There is an English term gone with the wind (derived from a movie name) which as you know well, it is used to describe something that has disappeared, passed, or vanished, permanently or completely. How would you use it to describe someone's action? Please have a look on this example:

  • The unworthy son lost / let / put all his father's wealth with the wind.


  • All his wealth gone with the wind. (here the term is not serving as an adjective. As you see its part of speech would be a "verb".

I know the verb squander is used in this sense, but I think applying a structure using the movie title would indicate the true feeling in my question. I would appreciate if you could help me to know whether there is such a structure in English at all. If there is not, then please let me know what is the closest meaning which can encompass the concept in my question.

  • I don't find the expression "gone-with-the-win" to be very familiar: it is the title of the book and film, but I don't recall ever hearing it used in a more general sense. But if it were, it would have to be "gone with the wind", not another verb. Not even "went with the wind" would work.
    – Colin Fine
    Commented May 4, 2019 at 15:35
  • 2
    Weren't the book and movie names derived from an already existing expression? Commented May 4, 2019 at 15:38

2 Answers 2


I suspect the title of Margaret Mitchell's 1936 novel (and subsequent movie) was derived from the idiomatic expression, not the other way around. It's possible it was a local expression that came into widespread use with the popularity of the novel -- although, judging from the comments, "widespread" might still be somewhat limited.

Either way, it is an adjective phrase. It is used like other adjective phrases:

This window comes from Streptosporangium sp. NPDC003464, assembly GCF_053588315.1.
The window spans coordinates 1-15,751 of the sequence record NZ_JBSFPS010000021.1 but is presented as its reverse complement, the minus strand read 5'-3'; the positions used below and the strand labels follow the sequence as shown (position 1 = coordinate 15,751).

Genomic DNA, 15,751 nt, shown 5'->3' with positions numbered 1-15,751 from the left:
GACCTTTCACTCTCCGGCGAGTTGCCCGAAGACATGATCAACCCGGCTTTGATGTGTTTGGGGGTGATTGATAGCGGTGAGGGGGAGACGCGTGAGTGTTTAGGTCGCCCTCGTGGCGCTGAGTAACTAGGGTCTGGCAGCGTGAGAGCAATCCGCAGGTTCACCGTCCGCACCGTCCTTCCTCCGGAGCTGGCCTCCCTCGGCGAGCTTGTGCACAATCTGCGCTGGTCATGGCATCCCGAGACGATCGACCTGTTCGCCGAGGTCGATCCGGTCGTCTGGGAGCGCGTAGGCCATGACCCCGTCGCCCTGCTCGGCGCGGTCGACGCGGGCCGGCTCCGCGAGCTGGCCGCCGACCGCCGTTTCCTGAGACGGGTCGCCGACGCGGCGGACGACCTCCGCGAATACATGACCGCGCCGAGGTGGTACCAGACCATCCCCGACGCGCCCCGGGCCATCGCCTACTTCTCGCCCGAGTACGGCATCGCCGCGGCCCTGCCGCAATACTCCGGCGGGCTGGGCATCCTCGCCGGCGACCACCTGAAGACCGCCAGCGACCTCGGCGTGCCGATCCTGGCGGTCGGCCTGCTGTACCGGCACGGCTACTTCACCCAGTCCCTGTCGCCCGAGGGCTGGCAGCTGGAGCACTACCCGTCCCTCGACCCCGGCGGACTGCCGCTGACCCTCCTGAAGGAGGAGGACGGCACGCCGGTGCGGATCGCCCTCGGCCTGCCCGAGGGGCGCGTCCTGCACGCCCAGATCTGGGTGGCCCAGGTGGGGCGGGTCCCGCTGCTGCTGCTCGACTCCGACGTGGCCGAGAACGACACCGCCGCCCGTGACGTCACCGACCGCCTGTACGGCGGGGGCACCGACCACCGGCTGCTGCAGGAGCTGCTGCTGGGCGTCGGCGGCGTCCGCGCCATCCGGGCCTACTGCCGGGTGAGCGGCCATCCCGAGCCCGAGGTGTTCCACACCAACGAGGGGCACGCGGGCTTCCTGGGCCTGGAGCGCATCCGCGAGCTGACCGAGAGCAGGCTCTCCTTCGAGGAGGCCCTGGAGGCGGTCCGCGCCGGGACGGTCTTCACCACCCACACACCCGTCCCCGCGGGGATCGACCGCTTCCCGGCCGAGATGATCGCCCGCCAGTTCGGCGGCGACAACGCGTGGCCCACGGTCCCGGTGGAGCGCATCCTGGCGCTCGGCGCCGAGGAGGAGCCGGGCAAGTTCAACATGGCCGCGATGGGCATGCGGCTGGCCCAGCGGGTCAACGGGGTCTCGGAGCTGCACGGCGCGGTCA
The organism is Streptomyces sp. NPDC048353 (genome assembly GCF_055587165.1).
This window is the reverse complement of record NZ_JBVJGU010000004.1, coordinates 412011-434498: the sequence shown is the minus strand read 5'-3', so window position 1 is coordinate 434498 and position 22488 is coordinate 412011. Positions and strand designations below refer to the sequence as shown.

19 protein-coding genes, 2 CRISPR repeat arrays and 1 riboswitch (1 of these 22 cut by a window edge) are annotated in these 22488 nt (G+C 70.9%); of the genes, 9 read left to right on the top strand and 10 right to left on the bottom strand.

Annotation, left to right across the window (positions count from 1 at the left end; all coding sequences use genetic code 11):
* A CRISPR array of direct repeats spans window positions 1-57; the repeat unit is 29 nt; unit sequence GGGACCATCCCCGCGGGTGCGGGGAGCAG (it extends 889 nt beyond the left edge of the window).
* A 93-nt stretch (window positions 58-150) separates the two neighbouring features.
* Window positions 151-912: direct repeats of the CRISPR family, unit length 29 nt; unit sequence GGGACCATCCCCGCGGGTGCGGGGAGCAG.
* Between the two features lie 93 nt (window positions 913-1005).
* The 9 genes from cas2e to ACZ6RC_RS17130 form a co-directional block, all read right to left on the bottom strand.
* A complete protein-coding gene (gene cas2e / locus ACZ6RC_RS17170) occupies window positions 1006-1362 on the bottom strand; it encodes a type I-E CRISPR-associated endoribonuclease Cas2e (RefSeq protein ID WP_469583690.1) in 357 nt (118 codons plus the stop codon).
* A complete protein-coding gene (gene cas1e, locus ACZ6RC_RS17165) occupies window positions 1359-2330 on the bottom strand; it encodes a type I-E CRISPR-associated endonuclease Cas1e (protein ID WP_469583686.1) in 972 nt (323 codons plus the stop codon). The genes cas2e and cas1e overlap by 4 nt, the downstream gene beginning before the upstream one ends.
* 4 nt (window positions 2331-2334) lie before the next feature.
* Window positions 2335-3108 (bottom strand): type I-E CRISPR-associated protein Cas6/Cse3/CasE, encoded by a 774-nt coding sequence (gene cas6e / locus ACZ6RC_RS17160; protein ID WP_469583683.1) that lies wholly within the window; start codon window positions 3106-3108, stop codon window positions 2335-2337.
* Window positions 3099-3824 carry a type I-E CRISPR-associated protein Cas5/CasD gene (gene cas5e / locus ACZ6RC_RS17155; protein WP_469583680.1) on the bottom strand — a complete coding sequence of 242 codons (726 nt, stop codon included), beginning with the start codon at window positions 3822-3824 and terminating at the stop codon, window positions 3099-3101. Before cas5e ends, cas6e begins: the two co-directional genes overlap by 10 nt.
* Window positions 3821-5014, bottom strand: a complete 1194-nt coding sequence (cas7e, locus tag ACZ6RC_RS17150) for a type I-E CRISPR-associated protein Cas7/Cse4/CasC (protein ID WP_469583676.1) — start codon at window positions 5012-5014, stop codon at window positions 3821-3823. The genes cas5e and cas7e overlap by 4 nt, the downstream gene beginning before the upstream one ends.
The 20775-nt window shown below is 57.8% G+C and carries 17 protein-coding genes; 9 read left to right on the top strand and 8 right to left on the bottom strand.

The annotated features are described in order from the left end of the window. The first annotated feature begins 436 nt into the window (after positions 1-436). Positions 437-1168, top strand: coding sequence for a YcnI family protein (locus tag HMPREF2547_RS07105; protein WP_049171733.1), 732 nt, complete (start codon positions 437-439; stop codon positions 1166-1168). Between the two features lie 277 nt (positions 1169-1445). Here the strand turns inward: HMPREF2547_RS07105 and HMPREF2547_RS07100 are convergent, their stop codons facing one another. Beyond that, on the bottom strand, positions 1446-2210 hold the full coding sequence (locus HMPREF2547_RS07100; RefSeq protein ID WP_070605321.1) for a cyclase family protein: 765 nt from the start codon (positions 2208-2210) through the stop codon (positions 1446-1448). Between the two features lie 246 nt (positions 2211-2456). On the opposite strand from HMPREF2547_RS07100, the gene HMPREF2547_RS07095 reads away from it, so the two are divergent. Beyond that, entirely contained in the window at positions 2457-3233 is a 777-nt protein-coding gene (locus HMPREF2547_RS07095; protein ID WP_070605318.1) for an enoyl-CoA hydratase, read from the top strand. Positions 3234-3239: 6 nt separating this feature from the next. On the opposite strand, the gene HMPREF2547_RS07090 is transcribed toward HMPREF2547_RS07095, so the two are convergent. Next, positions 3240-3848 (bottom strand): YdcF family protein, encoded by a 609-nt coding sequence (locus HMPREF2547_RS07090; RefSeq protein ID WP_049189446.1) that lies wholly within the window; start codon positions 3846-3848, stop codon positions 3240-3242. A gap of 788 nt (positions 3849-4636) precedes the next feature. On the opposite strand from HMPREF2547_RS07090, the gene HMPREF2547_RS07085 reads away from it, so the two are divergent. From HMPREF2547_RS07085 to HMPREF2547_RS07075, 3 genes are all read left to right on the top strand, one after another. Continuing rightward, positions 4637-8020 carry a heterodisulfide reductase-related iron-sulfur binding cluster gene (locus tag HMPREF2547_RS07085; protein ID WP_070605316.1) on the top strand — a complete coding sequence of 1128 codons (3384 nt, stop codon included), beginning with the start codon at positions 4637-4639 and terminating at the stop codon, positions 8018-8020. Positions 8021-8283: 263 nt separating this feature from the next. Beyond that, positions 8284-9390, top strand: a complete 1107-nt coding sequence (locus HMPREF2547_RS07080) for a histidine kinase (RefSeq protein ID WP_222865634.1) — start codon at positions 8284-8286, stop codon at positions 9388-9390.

After the crash of the stock market in 1929, many families' life savings were gone with the wind.

"Gone" is the past participle of "go", and is generally used in the passive sense that the subject "no longer exists" rather than "went":

I know I put my phone on the bedside table last night, but when I woke up this morning it was gone!

The verb in the sentence is "was". You have to use a different word to suggest it was removed:

Someone must have taken it while I was sleeping!

Because it is passive "gone with the wind" deliberately avoids assigning fault to the result. It's as if a great windstorm came up out of nowhere and blew away some significant structure or achievement, and there was nothing anyone could have done to stop it. It is used metaphorically in the novel to describe the aftermath in the American South after the Civil War, where many of the old social and economic structures and customs (depicted in the first part of the story) were irrevocably changed.

For this reason it is difficult to replace with verbs like "squander", because these do imply fault. Similarly other verbs like "annihilate" or "demolish" suggest human action rather than natural forces.

There is really no easy way to turn the expression into a verb without changing the meaning. It is possible to say something like:

The family fortune went with the wind


The family fortune blew away with the wind


the family fortune was blown away by the wind

but these just play off of the idiomatic expression, and may be awkward if not framed by an appropriate reference.

If I had to pick a single word closest to the meaning, I would use "evaporate", because this is a natural action that no human effort can stop.

It is not entirely clear how the fortunes of the family evaporated over the generations, but eventually the famous author's descendants were left nothing but her renowned name.

However "evaporate" implies a gradual, steady action, rather than one that is sudden and violent.

Side note: Even though "gone with the wind" might not be used, the meaning is pretty self-apparent, unlike other English idioms which range from the inscrutable ("the bee's knees") to the ambiguous ("a dog's life").


"The unworthy son lost all the money. It's gone with the wind." Or "The son was unworthy. All the money is gone with the wind."

Certainly the phrase is older than the film! OED lists "gone with the wind" from 1577, the phrase with this exact sense in 1896: E. Dowson Verses 17

I have forgot much, Cynara! gone with the wind.

The novel was 1936, the film was 1939.

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